“We are going to be all right.”
Those are the wise words of the Ohio native who in his lifetime has saved a planeful of passengers, navigated a failed mission to the moon back safely to earth, sued his employer for antigay discrimination and died of AIDS, crossdressed for affordable housing and also taught us that there’s no crying in baseball. Oh, and that life is like a box of chocolates.
Tom Hanks did all of that, at least on film. In reality, he’s just an actor, and is the first to admit that, in an interview with Vulture.
“Just because I’m an actor, I can give a good speech, I agree with that,” Hanks said Tuesday night, at a tribute to his career at the Museum of Modern Art. “But the concept of actually voting for someone just because they can do that? Then Monty Hall could have been president of the United States!”
In his address to those honoring him, Hanks diverted from the usual Hollywood chatter to address the concerns of America since the election of Donald Trump. He made references to both Schoolhouse Rock and Bruce Springsteen. And ultimately, the actor dubbed “America’s Dad” in so many pop culture references, assured all of us, “We are going to be all right.”
“We are going to be all right. America has been in worst places than we are at right now. In my own lifetime, our streets were in chaos, our generations were fighting each other tooth and nail, and every dinner table ended up being as close to a fist fight as our families would allow. We have been in a place where we looked at our leaders and wondered what the hell were they thinking of? We’ve had moments with administrations and politicians and leaders and Senators and governors where we asked ourselves, Are they lying to us? Or do they really believe in this? That’s all right. We have this magnificent thing that is in place, it’s a magnificent document, and it starts off with these phrases that if you’re smart enough, you memorized in school, or, just read it enough so you learned it by heart, or, you kind of watched those things on ABC where they taught you little songs, and the song goes like, [sings] “We the People … in Order to form a more perfect Union. establish Justice and insure domestic Tranquility, provide for the common defense, promote the general Welfare,” and it goes on and on. That. That document is going to protect us, over and over again, whether or not our neighbors preserve and protect and defend it themselves.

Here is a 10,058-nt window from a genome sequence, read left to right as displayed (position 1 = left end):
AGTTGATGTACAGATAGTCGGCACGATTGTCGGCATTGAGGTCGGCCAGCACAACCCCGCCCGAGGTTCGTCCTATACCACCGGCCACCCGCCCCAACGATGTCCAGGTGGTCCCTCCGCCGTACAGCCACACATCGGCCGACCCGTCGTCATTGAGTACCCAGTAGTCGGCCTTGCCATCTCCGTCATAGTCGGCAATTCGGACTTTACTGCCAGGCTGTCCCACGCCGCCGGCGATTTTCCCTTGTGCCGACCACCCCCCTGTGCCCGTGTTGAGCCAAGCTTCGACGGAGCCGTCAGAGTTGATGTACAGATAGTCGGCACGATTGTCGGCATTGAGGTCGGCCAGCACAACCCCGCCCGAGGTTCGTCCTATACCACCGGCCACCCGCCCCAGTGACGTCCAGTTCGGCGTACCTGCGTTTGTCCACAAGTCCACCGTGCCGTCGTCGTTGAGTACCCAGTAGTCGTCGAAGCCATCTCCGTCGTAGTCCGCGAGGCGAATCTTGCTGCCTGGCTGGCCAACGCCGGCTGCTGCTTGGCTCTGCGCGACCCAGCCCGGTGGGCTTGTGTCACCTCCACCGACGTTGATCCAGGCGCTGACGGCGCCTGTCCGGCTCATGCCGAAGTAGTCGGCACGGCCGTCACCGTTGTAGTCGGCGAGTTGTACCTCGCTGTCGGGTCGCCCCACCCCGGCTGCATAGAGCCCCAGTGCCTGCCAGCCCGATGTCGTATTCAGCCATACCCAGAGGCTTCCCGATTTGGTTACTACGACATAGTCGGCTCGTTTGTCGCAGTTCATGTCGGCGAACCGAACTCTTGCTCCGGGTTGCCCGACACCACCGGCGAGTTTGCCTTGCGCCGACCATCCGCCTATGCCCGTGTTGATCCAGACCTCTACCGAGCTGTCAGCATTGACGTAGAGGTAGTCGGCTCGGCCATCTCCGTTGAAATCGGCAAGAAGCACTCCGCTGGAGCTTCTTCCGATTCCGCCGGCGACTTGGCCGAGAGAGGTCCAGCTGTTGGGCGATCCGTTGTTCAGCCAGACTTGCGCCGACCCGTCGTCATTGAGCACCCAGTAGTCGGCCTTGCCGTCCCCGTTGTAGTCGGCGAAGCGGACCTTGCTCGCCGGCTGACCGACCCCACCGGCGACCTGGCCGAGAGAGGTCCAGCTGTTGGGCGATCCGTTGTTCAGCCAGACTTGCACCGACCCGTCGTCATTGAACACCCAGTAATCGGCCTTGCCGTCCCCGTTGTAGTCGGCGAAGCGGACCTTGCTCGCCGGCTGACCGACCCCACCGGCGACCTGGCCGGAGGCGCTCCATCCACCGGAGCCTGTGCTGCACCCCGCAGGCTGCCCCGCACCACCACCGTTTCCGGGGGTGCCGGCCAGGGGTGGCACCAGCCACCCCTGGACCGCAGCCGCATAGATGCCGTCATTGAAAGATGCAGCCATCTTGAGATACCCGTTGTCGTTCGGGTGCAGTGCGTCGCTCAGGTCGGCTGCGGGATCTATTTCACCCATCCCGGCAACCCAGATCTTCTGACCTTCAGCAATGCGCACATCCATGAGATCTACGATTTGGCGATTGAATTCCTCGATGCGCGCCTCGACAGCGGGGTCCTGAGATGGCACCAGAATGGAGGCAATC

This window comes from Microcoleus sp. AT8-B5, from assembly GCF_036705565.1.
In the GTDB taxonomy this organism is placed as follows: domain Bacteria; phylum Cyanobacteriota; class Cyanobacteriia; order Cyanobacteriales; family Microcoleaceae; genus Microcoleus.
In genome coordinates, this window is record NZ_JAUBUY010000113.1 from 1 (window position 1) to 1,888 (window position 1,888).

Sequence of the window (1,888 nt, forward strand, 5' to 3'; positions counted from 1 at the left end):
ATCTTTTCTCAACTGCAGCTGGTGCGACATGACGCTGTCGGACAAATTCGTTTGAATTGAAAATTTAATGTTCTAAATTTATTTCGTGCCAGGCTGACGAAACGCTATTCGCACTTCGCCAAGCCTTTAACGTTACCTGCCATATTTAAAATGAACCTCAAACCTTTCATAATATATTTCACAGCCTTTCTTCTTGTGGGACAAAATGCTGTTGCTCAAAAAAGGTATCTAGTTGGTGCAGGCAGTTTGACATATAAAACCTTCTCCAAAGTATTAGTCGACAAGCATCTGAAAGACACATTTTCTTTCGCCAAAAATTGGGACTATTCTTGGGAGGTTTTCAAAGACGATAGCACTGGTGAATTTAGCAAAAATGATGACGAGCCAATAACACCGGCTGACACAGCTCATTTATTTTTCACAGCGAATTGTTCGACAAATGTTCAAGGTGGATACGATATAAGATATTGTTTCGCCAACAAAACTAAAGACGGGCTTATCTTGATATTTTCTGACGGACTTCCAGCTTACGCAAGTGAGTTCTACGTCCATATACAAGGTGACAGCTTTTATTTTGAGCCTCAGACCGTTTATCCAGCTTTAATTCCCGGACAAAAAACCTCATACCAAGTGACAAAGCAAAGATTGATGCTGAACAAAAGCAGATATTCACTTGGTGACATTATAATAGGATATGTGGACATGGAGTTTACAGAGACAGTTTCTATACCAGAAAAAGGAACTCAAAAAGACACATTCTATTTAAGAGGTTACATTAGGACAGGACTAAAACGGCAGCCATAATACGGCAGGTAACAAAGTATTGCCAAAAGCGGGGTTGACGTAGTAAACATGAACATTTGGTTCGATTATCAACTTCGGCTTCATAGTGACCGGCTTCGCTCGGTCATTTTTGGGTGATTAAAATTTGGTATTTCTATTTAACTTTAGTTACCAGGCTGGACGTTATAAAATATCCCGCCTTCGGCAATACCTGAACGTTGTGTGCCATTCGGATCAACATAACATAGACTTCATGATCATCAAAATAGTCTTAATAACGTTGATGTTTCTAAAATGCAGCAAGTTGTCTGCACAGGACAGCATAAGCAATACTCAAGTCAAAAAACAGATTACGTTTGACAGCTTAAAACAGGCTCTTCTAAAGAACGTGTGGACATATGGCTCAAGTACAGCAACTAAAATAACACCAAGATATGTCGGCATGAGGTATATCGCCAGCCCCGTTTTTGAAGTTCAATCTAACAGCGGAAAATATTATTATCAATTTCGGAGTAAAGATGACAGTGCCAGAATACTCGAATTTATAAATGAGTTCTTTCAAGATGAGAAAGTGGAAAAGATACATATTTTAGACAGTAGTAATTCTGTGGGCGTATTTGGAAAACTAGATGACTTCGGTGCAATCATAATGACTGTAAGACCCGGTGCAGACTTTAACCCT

“We are going to be all right, because we constantly get to tell the whole world who we are. We constantly get to define ourselves as Americans. We do have the greatest country in the world. We may move at a slow pace, but we do have the greatest country in the world, because we are always moving towards a more perfect Union. That journey never ceases. It never stops. Sometimes, like in a Bruce Springsteen song, one step forward, two steps back. But we still, aggregately, move forward. We, who are a week into wondering what the hell just happened, will continue to move forward. We have to choose to do so. But we will move forward, because if we do not move forward, what is to be said about us?”
Watch the School House Rock lesson Hanks referred to, below, via YouTube.